Breaking Bad Bryan CranstonThe concept of a TV network will likely become obsolete as the entertainment landscape fundamentally shifts, according to analysts at Barclays.

In a recent report on the future of media, Barclays analysts argued that as “aggregation” platforms become the primary driver of eyeballs — think Netflix, or even a “Netflix of Netflixs” — the idea of a channel doesn’t make much sense anymore.

Think about how you discover content on Netflix. You don’t type in “AMC” to find the next show like "Breaking Bad." Instead, Netflix serves you up similar titles from whichever network it wants. Netflix's recommendation engine uses the “show” as its basic unit of content, not the channel. Netflix even strips the branding from many of the shows it licenses from networks.

This is how the analysts believe most TV will work in the future. They argue that “aggregation” will win the day, and that a Netflix of Netflixs will become the starting point for every session of TV watching. And in this world, TV companies will have to figure out a new way for the idea of a “channel” to add value to their shows.

New Networks

That doesn’t mean that “networks” will cease to exist in all forms, just that they will undergo major changes, according to the analysts. They see channels shifting away from trying to hit a basic demographic (think “Nickelodeon for children”), toward a much more concentrated theme, like PewDiePie on YouTube. In short, channels will work much more like they do on the internet than on TV.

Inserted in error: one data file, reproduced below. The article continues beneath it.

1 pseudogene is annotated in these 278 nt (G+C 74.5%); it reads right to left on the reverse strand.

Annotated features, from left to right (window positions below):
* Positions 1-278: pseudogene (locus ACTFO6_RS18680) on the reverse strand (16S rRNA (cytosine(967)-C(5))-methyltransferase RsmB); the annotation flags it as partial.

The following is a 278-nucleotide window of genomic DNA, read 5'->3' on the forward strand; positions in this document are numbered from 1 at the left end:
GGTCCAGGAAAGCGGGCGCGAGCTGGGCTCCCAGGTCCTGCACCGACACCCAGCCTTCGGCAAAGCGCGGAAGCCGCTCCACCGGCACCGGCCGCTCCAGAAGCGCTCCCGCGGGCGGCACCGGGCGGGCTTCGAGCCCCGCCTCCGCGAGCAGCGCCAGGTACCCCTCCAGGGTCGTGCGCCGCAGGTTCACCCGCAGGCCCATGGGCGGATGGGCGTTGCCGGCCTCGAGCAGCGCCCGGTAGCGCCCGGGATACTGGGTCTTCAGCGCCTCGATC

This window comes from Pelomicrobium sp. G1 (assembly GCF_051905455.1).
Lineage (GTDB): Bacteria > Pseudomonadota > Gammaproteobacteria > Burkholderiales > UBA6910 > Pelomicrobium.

And in this future, the line between channel and show will sometimes be blurred. “Is Katy Perry’s channel on YouTube a network or episodes of a program?” the analysts ask. The answer might be that it doesn’t particularly matter, as long as it’s something you can subscribe to, which can appear on your “queue” or “feed.”

Instead of being a destination you go to (turning on AMC), successful channels will have a more concrete (and narrow) identity that allows them to thrive in an “aggregation” world, according to the analysts.

The analysts point to a few legacy companies who are experimenting with this now: “Verizon’s attempt at Go90" and "Comcast’s attempt with SeeSo and Watchable.” It's worth noting, however, that none of these has so far appeared to generate much enthusiasm from the public.

SEE ALSO: Here's one theory on which cable networks will die

Join the conversation about this story »

NOW WATCH: The 8 best movies on Netflix you've probably never heard of